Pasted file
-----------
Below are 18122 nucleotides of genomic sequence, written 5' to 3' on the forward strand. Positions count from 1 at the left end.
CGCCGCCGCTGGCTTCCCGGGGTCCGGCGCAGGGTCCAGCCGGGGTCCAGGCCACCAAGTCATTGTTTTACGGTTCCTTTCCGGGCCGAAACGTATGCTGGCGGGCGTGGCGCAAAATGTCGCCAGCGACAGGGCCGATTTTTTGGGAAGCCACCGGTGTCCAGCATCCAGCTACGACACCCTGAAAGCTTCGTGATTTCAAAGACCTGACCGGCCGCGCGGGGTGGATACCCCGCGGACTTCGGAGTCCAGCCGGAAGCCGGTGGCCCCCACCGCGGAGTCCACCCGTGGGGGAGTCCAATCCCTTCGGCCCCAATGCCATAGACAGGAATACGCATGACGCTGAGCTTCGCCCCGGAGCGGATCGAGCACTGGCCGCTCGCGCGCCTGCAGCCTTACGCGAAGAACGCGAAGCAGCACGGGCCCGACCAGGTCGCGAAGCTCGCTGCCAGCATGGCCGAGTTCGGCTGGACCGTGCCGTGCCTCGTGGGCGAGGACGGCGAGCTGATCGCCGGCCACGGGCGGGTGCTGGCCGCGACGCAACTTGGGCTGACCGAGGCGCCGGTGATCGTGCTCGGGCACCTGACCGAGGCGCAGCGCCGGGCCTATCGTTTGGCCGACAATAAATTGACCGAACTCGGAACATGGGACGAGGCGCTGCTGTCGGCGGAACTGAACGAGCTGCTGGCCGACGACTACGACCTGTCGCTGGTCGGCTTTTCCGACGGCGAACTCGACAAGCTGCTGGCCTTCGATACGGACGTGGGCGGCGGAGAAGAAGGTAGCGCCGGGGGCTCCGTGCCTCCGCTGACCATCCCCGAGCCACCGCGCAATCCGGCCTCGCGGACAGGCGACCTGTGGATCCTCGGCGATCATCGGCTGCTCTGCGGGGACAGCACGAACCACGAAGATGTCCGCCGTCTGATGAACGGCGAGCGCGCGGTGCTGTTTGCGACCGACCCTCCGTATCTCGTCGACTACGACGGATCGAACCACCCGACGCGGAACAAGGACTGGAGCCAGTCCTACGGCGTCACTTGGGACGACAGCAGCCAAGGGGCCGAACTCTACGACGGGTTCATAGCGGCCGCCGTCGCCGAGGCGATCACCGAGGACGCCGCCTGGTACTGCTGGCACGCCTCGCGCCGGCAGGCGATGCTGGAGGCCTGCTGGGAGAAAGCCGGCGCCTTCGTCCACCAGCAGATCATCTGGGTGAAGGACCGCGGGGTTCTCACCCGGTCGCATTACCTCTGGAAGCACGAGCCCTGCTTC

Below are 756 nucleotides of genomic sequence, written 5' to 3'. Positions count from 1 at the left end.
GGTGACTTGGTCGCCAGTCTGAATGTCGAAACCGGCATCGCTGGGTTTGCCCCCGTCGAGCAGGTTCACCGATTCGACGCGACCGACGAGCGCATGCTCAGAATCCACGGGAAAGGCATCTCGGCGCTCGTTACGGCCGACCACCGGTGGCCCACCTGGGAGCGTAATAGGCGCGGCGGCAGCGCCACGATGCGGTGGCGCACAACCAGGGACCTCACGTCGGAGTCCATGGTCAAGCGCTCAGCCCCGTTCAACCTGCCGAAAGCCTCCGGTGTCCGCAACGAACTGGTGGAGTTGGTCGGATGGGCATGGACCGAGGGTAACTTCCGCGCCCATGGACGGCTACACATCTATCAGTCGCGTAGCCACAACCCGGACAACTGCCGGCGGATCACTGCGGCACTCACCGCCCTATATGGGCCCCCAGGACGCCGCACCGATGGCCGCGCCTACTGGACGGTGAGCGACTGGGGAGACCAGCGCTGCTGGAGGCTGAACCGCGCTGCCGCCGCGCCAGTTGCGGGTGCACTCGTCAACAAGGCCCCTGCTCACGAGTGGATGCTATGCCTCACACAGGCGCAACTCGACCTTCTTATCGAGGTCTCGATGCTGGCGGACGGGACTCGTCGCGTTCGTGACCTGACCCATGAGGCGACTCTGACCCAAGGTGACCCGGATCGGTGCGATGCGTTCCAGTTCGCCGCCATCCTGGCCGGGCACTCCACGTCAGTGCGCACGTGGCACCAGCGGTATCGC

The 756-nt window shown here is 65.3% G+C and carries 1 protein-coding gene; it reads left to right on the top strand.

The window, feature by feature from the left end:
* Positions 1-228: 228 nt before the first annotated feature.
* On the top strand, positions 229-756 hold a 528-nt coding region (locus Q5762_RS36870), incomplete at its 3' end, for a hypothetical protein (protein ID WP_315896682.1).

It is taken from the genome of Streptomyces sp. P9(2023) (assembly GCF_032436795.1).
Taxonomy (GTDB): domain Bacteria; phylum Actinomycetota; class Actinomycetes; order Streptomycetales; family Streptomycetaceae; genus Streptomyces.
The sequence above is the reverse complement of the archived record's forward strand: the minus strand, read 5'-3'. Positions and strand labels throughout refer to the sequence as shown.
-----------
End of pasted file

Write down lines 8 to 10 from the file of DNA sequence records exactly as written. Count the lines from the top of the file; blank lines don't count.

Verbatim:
* On the top strand, positions 229-756 hold a 528-nt coding region (locus Q5762_RS36870), incomplete at its 3' end, for a hypothetical protein (protein ID WP_315896682.1).

It is taken from the genome of Streptomyces sp. P9(2023) (assembly GCF_032436795.1).
Taxonomy (GTDB): domain Bacteria; phylum Actinomycetota; class Actinomycetes; order Streptomycetales; family Streptomycetaceae; genus Streptomyces.